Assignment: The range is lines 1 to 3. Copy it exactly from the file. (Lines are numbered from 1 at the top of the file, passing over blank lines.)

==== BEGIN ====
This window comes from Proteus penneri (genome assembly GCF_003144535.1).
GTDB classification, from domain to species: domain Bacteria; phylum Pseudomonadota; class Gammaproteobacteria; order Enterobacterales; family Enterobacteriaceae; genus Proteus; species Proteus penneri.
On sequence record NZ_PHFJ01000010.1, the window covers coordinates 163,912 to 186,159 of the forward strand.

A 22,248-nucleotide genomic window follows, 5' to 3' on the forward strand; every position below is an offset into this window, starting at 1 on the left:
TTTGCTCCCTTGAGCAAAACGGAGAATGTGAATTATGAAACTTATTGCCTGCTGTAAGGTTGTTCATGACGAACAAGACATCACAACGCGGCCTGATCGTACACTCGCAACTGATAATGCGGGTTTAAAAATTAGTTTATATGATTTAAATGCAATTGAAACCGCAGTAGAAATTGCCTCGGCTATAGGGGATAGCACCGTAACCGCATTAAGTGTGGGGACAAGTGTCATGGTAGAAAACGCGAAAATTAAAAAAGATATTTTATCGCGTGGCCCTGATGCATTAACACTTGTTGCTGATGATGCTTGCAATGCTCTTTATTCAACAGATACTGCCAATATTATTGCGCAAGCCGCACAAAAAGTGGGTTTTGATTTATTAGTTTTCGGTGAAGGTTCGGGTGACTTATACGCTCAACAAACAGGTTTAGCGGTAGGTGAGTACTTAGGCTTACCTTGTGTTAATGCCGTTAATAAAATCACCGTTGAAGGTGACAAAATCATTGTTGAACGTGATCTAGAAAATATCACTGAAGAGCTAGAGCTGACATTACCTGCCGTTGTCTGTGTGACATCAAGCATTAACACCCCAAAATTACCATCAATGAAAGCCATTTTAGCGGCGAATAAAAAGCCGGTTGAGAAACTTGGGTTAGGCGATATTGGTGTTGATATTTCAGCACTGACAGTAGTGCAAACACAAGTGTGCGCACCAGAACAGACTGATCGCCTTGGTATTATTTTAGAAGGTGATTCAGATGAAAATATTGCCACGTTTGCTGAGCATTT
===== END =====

This window comes from Proteus penneri (genome assembly GCF_003144535.1).
GTDB classification, from domain to species: domain Bacteria; phylum Pseudomonadota; class Gammaproteobacteria; order Enterobacterales; family Enterobacteriaceae; genus Proteus; species Proteus penneri.
On sequence record NZ_PHFJ01000010.1, the window covers coordinates 163,912 to 186,159 of the forward strand.